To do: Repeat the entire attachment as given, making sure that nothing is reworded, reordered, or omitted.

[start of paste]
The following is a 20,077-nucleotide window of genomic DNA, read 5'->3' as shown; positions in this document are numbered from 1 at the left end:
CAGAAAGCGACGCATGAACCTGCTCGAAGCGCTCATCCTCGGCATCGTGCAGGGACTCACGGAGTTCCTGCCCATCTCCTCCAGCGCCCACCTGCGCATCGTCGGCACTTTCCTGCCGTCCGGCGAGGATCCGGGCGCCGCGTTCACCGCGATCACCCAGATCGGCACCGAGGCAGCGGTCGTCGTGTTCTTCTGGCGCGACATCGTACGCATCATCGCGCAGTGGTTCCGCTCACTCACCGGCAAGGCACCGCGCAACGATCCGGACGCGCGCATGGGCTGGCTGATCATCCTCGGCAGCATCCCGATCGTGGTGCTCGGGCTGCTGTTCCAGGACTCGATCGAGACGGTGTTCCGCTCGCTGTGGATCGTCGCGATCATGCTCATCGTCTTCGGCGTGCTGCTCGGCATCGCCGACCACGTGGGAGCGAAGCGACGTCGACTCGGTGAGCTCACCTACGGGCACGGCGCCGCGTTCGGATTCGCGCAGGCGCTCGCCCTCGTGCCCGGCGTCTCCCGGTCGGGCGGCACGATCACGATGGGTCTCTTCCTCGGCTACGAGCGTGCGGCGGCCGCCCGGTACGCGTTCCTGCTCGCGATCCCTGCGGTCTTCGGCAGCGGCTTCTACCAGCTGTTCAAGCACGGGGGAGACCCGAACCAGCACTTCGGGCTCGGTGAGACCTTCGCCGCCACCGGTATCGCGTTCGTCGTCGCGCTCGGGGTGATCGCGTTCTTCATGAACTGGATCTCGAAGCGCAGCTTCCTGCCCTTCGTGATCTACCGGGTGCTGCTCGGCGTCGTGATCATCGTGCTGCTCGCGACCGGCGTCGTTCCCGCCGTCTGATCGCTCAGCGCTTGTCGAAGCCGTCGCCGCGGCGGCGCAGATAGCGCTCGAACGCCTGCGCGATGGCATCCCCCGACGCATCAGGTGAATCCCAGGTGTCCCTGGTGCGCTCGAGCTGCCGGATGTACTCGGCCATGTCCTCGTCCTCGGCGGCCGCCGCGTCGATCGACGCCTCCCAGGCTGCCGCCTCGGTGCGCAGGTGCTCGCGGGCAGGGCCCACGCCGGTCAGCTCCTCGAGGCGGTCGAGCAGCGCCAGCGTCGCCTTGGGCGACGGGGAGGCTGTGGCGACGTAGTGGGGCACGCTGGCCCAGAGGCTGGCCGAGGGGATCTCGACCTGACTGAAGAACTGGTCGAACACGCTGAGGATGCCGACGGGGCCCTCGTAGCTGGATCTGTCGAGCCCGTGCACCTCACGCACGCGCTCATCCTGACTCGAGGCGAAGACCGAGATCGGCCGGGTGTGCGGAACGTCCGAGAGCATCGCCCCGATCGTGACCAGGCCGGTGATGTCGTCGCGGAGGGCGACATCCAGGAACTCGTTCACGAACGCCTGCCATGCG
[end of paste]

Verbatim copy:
The following is a 20,077-nucleotide window of genomic DNA, read 5'->3' as shown; positions in this document are numbered from 1 at the left end:
CAGAAAGCGACGCATGAACCTGCTCGAAGCGCTCATCCTCGGCATCGTGCAGGGACTCACGGAGTTCCTGCCCATCTCCTCCAGCGCCCACCTGCGCATCGTCGGCACTTTCCTGCCGTCCGGCGAGGATCCGGGCGCCGCGTTCACCGCGATCACCCAGATCGGCACCGAGGCAGCGGTCGTCGTGTTCTTCTGGCGCGACATCGTACGCATCATCGCGCAGTGGTTCCGCTCACTCACCGGCAAGGCACCGCGCAACGATCCGGACGCGCGCATGGGCTGGCTGATCATCCTCGGCAGCATCCCGATCGTGGTGCTCGGGCTGCTGTTCCAGGACTCGATCGAGACGGTGTTCCGCTCGCTGTGGATCGTCGCGATCATGCTCATCGTCTTCGGCGTGCTGCTCGGCATCGCCGACCACGTGGGAGCGAAGCGACGTCGACTCGGTGAGCTCACCTACGGGCACGGCGCCGCGTTCGGATTCGCGCAGGCGCTCGCCCTCGTGCCCGGCGTCTCCCGGTCGGGCGGCACGATCACGATGGGTCTCTTCCTCGGCTACGAGCGTGCGGCGGCCGCCCGGTACGCGTTCCTGCTCGCGATCCCTGCGGTCTTCGGCAGCGGCTTCTACCAGCTGTTCAAGCACGGGGGAGACCCGAACCAGCACTTCGGGCTCGGTGAGACCTTCGCCGCCACCGGTATCGCGTTCGTCGTCGCGCTCGGGGTGATCGCGTTCTTCATGAACTGGATCTCGAAGCGCAGCTTCCTGCCCTTCGTGATCTACCGGGTGCTGCTCGGCGTCGTGATCATCGTGCTGCTCGCGACCGGCGTCGTTCCCGCCGTCTGATCGCTCAGCGCTTGTCGAAGCCGTCGCCGCGGCGGCGCAGATAGCGCTCGAACGCCTGCGCGATGGCATCCCCCGACGCATCAGGTGAATCCCAGGTGTCCCTGGTGCGCTCGAGCTGCCGGATGTACTCGGCCATGTCCTCGTCCTCGGCGGCCGCCGCGTCGATCGACGCCTCCCAGGCTGCCGCCTCGGTGCGCAGGTGCTCGCGGGCAGGGCCCACGCCGGTCAGCTCCTCGAGGCGGTCGAGCAGCGCCAGCGTCGCCTTGGGCGACGGGGAGGCTGTGGCGACGTAGTGGGGCACGCTGGCCCAGAGGCTGGCCGAGGGGATCTCGACCTGACTGAAGAACTGGTCGAACACGCTGAGGATGCCGACGGGGCCCTCGTAGCTGGATCTGTCGAGCCCGTGCACCTCACGCACGCGCTCATCCTGACTCGAGGCGAAGACCGAGATCGGCCGGGTGTGCGGAACGTCCGAGAGCATCGCCCCGATCGTGACCAGGCCGGTGATGTCGTCGCGGAGGGCGACATCCAGGAACTCGTTCACGAACGCCTGCCATGCG